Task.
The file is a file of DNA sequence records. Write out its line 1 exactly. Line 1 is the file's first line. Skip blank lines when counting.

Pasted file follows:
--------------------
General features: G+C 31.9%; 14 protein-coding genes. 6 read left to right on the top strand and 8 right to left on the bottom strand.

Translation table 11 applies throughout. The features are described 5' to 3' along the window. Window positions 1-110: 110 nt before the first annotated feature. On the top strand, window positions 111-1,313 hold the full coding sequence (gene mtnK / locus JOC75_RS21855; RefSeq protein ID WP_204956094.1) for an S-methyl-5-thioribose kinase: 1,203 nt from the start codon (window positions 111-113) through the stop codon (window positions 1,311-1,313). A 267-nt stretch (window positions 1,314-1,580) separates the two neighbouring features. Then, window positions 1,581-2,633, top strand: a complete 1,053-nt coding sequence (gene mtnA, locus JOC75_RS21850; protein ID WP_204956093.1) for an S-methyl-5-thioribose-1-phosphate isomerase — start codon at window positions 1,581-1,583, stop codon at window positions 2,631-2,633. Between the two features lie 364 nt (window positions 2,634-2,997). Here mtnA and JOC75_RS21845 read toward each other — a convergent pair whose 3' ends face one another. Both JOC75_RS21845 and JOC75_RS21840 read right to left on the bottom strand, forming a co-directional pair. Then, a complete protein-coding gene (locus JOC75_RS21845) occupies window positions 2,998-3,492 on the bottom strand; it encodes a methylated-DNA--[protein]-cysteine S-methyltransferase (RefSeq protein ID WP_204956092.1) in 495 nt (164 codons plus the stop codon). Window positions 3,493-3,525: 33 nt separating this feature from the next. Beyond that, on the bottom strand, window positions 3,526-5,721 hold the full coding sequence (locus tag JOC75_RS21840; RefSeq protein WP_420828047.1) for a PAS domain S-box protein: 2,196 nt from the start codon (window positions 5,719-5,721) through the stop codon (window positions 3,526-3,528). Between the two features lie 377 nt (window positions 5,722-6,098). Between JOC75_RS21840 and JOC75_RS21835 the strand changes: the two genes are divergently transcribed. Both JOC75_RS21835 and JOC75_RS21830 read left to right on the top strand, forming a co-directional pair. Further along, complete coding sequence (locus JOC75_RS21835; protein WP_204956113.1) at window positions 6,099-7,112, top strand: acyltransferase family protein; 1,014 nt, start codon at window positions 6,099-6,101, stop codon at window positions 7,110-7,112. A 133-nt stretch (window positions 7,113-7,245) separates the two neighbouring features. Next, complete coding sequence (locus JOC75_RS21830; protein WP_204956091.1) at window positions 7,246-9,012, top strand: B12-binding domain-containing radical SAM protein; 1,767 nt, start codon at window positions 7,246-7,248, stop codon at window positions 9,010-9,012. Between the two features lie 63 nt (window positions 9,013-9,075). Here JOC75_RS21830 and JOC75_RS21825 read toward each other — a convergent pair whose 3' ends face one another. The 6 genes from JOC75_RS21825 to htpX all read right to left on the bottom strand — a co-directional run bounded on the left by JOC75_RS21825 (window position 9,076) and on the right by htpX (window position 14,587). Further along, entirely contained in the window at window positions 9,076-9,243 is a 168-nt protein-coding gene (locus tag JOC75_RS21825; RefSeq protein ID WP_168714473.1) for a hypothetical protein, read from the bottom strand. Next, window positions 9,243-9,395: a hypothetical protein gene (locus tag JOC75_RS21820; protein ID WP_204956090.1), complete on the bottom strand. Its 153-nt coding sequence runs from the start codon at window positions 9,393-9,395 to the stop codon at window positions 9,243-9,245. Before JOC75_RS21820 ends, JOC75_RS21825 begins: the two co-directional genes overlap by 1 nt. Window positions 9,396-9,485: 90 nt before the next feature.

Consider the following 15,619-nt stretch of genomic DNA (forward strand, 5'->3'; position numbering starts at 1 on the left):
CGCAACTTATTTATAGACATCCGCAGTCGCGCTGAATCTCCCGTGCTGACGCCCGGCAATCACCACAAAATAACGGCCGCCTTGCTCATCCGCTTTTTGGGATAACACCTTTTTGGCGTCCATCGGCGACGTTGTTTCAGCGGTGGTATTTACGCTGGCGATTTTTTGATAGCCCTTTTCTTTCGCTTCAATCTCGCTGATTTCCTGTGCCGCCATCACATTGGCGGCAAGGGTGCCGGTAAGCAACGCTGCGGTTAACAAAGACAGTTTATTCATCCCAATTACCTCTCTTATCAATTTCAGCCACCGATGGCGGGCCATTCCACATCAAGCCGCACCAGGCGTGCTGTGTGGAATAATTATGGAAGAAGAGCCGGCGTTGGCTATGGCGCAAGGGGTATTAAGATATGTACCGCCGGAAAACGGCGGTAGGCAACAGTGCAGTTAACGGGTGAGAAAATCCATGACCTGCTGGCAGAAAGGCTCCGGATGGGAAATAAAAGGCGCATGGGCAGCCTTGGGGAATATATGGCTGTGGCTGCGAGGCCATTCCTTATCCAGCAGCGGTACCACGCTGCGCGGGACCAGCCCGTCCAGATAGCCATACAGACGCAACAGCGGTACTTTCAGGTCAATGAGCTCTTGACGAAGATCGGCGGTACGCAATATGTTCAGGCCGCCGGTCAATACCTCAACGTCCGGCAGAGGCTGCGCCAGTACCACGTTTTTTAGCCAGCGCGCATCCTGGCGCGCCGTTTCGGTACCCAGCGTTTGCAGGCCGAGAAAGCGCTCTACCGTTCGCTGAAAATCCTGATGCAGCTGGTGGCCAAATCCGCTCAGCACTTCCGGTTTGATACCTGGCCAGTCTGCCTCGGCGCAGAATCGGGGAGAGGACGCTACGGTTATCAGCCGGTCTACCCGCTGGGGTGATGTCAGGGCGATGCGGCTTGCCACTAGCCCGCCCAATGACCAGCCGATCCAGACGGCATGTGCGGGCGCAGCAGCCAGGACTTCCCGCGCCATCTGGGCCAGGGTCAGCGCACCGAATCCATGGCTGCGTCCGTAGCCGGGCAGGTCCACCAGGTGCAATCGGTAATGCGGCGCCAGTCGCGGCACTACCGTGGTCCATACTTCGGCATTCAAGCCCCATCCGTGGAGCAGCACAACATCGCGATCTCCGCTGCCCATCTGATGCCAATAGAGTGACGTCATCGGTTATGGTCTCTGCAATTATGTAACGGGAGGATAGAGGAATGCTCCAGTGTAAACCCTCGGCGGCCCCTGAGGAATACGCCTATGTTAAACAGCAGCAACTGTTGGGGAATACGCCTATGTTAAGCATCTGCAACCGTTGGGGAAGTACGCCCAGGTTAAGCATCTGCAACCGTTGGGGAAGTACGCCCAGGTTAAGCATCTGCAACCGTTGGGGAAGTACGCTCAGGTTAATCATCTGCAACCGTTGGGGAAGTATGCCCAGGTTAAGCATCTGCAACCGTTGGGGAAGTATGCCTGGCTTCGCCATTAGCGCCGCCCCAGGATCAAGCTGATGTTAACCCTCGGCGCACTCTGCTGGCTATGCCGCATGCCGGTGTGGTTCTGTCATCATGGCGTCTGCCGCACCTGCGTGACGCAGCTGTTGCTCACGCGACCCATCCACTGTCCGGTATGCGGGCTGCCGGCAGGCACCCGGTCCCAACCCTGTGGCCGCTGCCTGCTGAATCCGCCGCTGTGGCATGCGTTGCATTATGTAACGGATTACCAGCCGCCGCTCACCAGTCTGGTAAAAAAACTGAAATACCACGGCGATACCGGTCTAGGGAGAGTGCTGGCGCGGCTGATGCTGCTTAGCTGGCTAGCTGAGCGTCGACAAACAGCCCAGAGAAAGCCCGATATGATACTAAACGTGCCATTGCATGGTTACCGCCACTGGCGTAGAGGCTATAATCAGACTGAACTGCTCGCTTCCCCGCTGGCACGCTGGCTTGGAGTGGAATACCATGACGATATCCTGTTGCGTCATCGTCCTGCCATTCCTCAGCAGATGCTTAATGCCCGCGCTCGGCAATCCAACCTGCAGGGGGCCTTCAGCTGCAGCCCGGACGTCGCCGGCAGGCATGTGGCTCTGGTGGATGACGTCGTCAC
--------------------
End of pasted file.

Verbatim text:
General features: G+C 31.9%; 14 protein-coding genes. 6 read left to right on the top strand and 8 right to left on the bottom strand.